There's a running joke in Pemberton that after being beset by fire and flood from the 2009 spate of forest fires and the 2010 Meager Creek landslide evacuations, we'll surely next be hit by a plague of locusts or a famine. We all laugh, but it isn't really funny. Along with these "everyday" disasters, there are far, far more serious threats that we should all be prepared for.
Imagine waiting for months as a kilometre-wide chunk of rock comes hurtling towards the Earth, holing up in your home as day turns to night, and scrabbling for food as the world's crops die. Or having only minutes of warning before a solar storm fritzes out the power grids around the world, taking out communication satellites and plunging us into the dark and cold. The collision of distant stars could, at any moment, fire a beam of high-energy radiation at our planet that would fry sea life at the base of our food chain. And if hazards from outer-space weren't enough to worry about, there are equal dangers lurking underfoot. Supervolcanoes under the bubbling vents of Yellowstone national park and other sulphuric sites hold the potential to erupt so massively that they coat a continent in centimetres of ash, sending us into a nuclear winter. The Pacific Northwest is by some counts overdue for a megaquake. And don't forget disease. Pandemic flu is expected to cull large swaths of the population, and fungi are evolving to take out our most important food crops.
These disasters might sound the stuff of Hollywood fiction. But they have all happened to the Earth before, and are all guaranteed to happen again. It's just a question of when.
Fortunately, people in the Sea to Sky have a higher-than-average supply of survival knowledge, access to good farmland in Pemberton and seafood in Howe Sound, plenty of wood to burn and rivers to tap for water and energy. Of all the places in the world to have to hole up to ride out a disaster, this isn't bad. But are we really ready for what the Universe might have in store?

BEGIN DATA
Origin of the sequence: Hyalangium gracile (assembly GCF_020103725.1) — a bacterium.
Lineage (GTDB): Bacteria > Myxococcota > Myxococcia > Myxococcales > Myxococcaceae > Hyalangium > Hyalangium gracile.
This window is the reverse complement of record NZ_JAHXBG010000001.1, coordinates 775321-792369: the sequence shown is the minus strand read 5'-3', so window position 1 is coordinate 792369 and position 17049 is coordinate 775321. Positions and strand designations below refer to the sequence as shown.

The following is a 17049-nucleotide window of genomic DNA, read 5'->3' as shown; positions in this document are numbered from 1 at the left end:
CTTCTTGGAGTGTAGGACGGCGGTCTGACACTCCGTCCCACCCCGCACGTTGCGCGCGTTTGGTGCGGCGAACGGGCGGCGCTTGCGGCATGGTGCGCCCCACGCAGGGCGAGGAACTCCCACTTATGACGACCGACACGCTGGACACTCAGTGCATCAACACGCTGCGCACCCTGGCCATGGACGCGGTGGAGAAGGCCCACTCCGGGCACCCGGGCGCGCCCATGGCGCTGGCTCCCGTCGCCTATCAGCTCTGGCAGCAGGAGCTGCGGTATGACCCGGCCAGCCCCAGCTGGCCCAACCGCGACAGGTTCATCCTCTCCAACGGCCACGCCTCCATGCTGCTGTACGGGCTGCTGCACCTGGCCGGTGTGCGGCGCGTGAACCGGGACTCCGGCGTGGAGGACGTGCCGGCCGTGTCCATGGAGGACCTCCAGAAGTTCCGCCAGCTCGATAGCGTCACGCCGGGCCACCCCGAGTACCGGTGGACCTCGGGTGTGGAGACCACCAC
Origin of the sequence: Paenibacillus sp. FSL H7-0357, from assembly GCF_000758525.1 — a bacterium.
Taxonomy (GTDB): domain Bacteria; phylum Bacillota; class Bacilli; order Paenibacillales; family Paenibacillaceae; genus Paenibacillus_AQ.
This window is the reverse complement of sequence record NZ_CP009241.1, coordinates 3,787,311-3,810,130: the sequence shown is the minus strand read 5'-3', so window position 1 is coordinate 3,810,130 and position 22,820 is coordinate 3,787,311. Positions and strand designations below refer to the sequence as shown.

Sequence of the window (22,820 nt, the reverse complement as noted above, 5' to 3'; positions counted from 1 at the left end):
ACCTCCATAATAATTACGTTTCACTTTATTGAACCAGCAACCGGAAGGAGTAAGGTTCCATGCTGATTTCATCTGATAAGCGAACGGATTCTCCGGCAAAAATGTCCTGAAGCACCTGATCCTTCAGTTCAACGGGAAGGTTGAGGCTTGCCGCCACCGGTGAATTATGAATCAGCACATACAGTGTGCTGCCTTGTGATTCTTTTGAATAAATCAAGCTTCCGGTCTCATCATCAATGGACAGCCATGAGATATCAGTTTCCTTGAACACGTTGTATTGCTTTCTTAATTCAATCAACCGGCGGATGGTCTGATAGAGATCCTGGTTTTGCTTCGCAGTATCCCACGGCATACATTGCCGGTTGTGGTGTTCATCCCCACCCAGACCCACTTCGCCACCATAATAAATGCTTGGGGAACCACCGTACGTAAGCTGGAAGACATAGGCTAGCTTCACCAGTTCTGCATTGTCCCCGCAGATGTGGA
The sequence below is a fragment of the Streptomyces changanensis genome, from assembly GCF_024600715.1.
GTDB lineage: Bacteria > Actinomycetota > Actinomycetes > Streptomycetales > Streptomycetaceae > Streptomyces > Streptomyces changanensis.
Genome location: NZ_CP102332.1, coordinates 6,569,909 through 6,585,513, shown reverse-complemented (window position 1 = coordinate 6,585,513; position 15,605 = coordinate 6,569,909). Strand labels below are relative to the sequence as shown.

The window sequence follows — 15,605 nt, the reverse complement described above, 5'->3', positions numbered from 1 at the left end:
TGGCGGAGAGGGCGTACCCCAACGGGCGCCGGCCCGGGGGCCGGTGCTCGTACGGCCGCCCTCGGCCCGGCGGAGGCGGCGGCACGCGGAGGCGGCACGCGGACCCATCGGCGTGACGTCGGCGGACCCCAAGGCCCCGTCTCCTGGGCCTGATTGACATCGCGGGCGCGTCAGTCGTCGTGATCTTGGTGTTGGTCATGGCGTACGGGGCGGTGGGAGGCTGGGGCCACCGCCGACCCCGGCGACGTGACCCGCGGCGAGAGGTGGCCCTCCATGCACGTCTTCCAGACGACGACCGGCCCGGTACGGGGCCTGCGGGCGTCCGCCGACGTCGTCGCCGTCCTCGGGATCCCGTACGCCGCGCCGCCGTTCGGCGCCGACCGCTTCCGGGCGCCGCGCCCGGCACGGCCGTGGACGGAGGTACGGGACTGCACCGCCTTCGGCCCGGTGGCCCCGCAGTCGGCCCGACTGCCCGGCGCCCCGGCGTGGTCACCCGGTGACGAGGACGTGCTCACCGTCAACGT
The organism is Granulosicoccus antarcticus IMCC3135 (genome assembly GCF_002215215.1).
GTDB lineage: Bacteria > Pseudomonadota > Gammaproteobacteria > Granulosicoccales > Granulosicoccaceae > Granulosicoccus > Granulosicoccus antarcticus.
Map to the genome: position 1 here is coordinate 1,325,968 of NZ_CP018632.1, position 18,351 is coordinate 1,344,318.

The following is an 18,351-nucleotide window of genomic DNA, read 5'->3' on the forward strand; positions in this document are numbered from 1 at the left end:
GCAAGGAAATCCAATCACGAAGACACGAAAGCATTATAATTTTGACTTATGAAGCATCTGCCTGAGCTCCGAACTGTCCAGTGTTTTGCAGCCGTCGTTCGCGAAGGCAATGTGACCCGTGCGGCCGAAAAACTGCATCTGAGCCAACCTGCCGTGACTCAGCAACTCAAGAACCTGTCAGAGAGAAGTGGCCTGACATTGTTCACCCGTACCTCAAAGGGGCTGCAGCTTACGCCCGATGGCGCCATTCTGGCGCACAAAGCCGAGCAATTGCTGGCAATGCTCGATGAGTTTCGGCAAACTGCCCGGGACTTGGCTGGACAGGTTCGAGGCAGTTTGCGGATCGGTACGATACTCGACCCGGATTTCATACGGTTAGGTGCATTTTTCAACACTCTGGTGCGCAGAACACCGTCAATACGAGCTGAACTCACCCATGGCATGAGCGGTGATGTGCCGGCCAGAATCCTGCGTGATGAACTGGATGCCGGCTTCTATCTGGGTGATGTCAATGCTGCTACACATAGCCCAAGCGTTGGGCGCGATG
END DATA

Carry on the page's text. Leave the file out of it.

Just this February, a 45-metre wide, 130,000 tonne asteroid squeaked by within 27,000 km of Earth — less than one tenth of the distance to the Moon, and a hair's breadth in terms of the vastness of space. Flybys like this are thought to happen about once every 40 years, with a collision every 1,200 years or so. Astronomers watching this particular incoming missile, called 2012 DA14, knew for a year in advance that it would miss us — but we are sure to run out of luck eventually.
Such collisions can be fatal on a planetary scale. Most famously, the dinosaurs' reign on Earth was brought to an end 65 million years ago when a 10-km wide chunk of rock hit the planet. Smaller, still-deadly collisions are far more common: NASA expects a two-kilometre wide rock, large enough to cause local extinctions, to hit us once or twice every million years. A tiny taste of what such collisions might be like was seen, coincidentally, also in February of this year, when a 17-metre wide meteor burned through the atmosphere and exploded over Russia, creating a shock wave that blew out glass from thousands of buildings and left a thousand people in need of medical care. That rock was too small for anyone to see it coming — it struck literally without warning. The last time something like that happened was in 1908, when a 60-metre rock exploded above Siberia, flattening 80 million trees over 2,000 square-kilometres. Incidents like this are expected every hundred years or so, and could take out a city 15 times as large as Vancouver.
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